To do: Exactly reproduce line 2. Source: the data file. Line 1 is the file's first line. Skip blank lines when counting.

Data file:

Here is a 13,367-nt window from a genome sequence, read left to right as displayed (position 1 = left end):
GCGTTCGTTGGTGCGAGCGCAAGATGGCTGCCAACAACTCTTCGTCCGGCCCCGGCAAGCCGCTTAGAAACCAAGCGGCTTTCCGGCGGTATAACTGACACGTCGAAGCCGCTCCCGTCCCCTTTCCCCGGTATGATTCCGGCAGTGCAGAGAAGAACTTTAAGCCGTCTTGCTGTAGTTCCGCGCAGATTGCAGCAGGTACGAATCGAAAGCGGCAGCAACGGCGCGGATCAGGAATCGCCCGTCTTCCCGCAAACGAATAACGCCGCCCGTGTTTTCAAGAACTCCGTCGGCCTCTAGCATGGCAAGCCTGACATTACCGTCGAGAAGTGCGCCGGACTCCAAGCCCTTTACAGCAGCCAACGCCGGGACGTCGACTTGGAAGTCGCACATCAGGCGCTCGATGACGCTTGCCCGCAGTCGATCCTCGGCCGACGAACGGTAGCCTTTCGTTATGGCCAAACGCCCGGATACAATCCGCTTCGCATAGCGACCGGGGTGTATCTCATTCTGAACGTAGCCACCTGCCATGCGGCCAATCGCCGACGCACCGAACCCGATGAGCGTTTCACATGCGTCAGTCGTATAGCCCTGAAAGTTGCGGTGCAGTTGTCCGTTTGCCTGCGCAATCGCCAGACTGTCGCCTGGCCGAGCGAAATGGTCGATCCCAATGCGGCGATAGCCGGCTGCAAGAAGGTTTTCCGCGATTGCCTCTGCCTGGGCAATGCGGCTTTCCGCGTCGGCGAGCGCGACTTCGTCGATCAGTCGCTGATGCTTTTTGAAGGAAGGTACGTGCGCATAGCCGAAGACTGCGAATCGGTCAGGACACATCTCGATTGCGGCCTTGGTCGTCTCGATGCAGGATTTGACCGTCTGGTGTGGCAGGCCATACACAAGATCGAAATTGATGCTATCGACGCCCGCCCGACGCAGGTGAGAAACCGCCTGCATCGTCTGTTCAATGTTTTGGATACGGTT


GCGTTCGTTGGTGCGAGCGCAAGATGGCTGCCAACAACTCTTCGTCCGGCCCCGGCAAGCCGCTTAGAAACCAAGCGGCTTTCCGGCGGTATAACTGACACGTCGAAGCCGCTCCCGTCCCCTTTCCCCGGTATGATTCCGGCAGTGCAGAGAAGAACTTTAAGCCGTCTTGCTGTAGTTCCGCGCAGATTGCAGCAGGTACGAATCGAAAGCGGCAGCAACGGCGCGGATCAGGAATCGCCCGTCTTCCCGCAAACGAATAACGCCGCCCGTGTTTTCAAGAACTCCGTCGGCCTCTAGCATGGCAAGCCTGACATTACCGTCGAGAAGTGCGCCGGACTCCAAGCCCTTTACAGCAGCCAACGCCGGGACGTCGACTTGGAAGTCGCACATCAGGCGCTCGATGACGCTTGCCCGCAGTCGATCCTCGGCCGACGAACGGTAGCCTTTCGTTATGGCCAAACGCCCGGATACAATCCGCTTCGCATAGCGACCGGGGTGTATCTCATTCTGAACGTAGCCACCTGCCATGCGGCCAATCGCCGACGCACCGAACCCGATGAGCGTTTCACATGCGTCAGTCGTATAGCCCTGAAAGTTGCGGTGCAGTTGTCCGTTTGCCTGCGCAATCGCCAGACTGTCGCCTGGCCGAGCGAAATGGTCGATCCCAATGCGGCGATAGCCGGCTGCAAGAAGGTTTTCCGCGATTGCCTCTGCCTGGGCAATGCGGCTTTCCGCGTCGGCGAGCGCGACTTCGTCGATCAGTCGCTGATGCTTTTTGAAGGAAGGTACGTGCGCATAGCCGAAGACTGCGAATCGGTCAGGACACATCTCGATTGCGGCCTTGGTCGTCTCGATGCAGGATTTGACCGTCTGGTGTGGCAGGCCATACACAAGATCGAAATTGATGCTATCGACGCCCGCCCGACGCAGGTGAGAAACCGCCTGCATCGTCTGTTCAATGTTTTGGATACGGTT